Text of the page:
0
#include<iostream.h>
#include<conio.h>
typedef class
{
     int i;
     float b;
     public:
     obj()
     {
	cout<<"\n Is this constructor \n";

     }
     void show()
     {
	cout<<"fkjhfg";
     }
}obj;

void main()
{
     clrscr();
     obj o;
     o.show();
     getch();
}

In this code ,of Anonymous class object is calling the show function ,but its constructor is not called. Can some body Explain me this behaviour of the anonymous class.

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9 Years
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Last Post by VatooVatoo
0

>but its constructor is not called
The constructor is called, you just didn't define it. This:

obj()
{
  cout<<"\n Is this constructor \n";
}

is not a constructor. It's an ill-formed member function that happens to have the same name as your typedef. If your compiler doesn't warn about this (as well as void main and pre-standard headers), you need a newer compiler.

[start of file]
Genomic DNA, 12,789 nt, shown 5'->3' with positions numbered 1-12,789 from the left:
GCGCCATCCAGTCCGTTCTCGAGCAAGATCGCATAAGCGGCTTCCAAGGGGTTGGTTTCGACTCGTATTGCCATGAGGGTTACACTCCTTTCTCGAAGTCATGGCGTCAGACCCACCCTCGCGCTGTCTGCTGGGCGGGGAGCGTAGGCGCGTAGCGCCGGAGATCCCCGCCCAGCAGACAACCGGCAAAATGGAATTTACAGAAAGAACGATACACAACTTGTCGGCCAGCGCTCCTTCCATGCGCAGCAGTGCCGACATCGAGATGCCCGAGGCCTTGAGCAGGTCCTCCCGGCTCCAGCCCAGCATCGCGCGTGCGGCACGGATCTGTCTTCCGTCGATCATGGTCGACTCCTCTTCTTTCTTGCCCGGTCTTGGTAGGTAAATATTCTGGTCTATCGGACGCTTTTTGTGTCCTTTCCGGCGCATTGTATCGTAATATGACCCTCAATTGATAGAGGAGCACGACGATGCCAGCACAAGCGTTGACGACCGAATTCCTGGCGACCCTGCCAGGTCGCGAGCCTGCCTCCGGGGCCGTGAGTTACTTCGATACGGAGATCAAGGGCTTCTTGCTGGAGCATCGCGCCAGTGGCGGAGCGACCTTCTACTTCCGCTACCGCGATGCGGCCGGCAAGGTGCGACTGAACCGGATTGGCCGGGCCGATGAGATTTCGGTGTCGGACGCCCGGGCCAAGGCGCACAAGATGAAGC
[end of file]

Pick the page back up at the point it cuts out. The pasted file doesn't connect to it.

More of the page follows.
The problem is that you're confused about the difference between a class name and a typedef tag. A typedef tag does not act in place of a class name, but since C++ doesn't require an explicit class keyword when instantiating objects, I can't imagine why you'd even want to do this. The following code is much much better:

#include <iostream>

class obj {
public:
  obj()
  {
    std::cout<<"This is a constructor\n";
  }

  void show()
  {
    std::cout<<"fkjhfg\n";
  }
};

int main()
{
  obj o;
  o.show();
  std::cin.get();
}
0

In C++ a struct or class needs to have a name to have a user defined constructor. The compiler will also generate the usual compiler generated constructors, but you can't get at them normally.

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